I have been to London before, but today it feels like the first time. Unfortunately, it was not possible to leave Canterbury before 10 a.m. so that we reach London as late as 12 a.m. (and we need at least twenty minutes for the last 300 meters through heavy traffic around St. Paul’s). Nine hours remain for exploring the famous capital of Great Britain. At first my roommates and I take a stroll around Westminster to look at the sights that make London’s skyline so unique: Big Ben and the Houses of Parliament, London Eye, Westminster Abbey. Of course we also walk across St. James Park to catch sight of Buckingham palace and pay a visit to Mr. Holmes at Baker Street 221b.
Cosmopolitan London! The sheer magnitude of the city makes me feel small. Even by looking at a good map it is not possible to capture the immense dimensions of this place, where more than 8.5 million people make a living. It is a warm day, and sunbeams frequently make their way through between small clouds. I enjoy watching the people on the streets and the variety of lifestyles they pursue. Businessmen in expensive suits are holding a conference in a glass-fronted upper floor of a multistory building near St. Paul’s, which is at the same time occupied by a number of tourists, who are in danger of stepping backwards into the traffic while they try to take a photograph of the cathedral. A young woman in high heels is walking her Chihuahua along the sidewalk, and I am wondering how she manages to not have it trampled underfoot. People are drawing out ringing mobile phones with harried faces or rummaging within their bags while walking at an important-looking pace. Continuous car hooting drowns the lunch break conversation between ‘real’ Londoners. It is so noisy that you have to listen closely to what someone next to you is saying and so full, that you easily lose sight of a person walking a few meters in front of you.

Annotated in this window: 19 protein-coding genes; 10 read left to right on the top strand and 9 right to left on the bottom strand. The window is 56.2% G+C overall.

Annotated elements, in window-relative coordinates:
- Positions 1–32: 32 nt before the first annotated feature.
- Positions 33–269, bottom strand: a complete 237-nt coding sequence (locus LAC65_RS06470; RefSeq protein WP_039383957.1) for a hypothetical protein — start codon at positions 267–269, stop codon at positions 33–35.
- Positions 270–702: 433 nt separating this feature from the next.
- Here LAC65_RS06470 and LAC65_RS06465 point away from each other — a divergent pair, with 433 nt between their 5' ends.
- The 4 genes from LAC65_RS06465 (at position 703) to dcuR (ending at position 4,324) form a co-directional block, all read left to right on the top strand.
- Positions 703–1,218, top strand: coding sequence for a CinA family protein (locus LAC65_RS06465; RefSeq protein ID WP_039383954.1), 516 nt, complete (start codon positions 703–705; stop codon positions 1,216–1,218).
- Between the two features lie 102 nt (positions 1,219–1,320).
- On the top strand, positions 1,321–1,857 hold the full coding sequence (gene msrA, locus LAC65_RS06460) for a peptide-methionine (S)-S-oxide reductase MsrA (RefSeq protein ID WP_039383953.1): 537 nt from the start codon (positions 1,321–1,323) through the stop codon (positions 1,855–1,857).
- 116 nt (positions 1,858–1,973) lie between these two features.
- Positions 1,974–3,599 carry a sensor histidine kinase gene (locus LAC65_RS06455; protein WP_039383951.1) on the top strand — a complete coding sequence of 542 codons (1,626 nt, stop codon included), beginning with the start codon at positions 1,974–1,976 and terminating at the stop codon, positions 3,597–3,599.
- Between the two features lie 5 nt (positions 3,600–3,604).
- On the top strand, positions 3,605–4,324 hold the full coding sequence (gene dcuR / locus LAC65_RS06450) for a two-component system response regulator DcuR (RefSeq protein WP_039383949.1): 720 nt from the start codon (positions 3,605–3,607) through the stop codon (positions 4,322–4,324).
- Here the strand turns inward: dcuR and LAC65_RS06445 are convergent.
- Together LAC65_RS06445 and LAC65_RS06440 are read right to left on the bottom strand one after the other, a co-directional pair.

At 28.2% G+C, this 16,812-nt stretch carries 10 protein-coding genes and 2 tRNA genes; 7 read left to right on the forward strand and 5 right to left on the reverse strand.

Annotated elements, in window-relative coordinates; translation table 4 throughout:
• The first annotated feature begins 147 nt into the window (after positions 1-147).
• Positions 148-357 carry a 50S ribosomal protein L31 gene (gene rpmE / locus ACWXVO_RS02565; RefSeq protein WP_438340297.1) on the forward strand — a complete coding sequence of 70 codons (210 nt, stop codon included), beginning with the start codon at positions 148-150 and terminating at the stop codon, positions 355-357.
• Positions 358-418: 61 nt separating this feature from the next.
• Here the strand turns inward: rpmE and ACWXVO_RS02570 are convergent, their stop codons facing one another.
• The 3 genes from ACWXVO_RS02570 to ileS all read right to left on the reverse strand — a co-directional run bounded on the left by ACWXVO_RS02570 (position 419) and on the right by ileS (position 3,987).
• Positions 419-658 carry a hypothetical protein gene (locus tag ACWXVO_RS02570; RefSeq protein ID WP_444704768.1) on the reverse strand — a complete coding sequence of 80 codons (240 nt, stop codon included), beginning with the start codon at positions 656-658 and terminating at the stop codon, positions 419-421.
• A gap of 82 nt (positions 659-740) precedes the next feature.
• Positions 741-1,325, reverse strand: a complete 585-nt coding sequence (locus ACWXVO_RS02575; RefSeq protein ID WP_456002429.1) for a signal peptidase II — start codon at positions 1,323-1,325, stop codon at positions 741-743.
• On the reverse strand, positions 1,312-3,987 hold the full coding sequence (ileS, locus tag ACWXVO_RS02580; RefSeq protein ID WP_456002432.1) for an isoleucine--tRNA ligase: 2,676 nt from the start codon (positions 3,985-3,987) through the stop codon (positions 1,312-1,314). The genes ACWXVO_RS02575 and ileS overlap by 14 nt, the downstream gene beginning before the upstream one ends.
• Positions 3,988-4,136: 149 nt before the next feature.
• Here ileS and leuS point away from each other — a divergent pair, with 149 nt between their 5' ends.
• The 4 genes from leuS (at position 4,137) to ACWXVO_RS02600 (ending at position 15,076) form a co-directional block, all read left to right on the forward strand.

Royal London! Buckingham palace with its golden gates is as impressing as always (the union jack waves in the wind; the Queen is at home!). We have a break at the foot of the Victoria Memorial and take our lunch, unimpressed by lots of (police) cars surrounding us and the fact that we are probably spoiling a lot of tourist photos of the memorial with our presence. At the Pall Mall entrance of St. James’ Palace there is a real rush of tourists taking photos of the poor guards with their big hats that seem too hot to wear on such a sunny day. I feel a bit of resentment towards a bold young man who is trying to provoke the Queen’s Guard, and I find it quite funny how je jerks when the guard is suddenly stepping aside with a salute in order to let two policemen on horses through the gate. Due to such an annoying public spectacle I can quite understand why the guards are not presented to the public in more places in London anymore. However, in my opinion London’s royal tradition contributes a lot to the world city’s distinctive charm.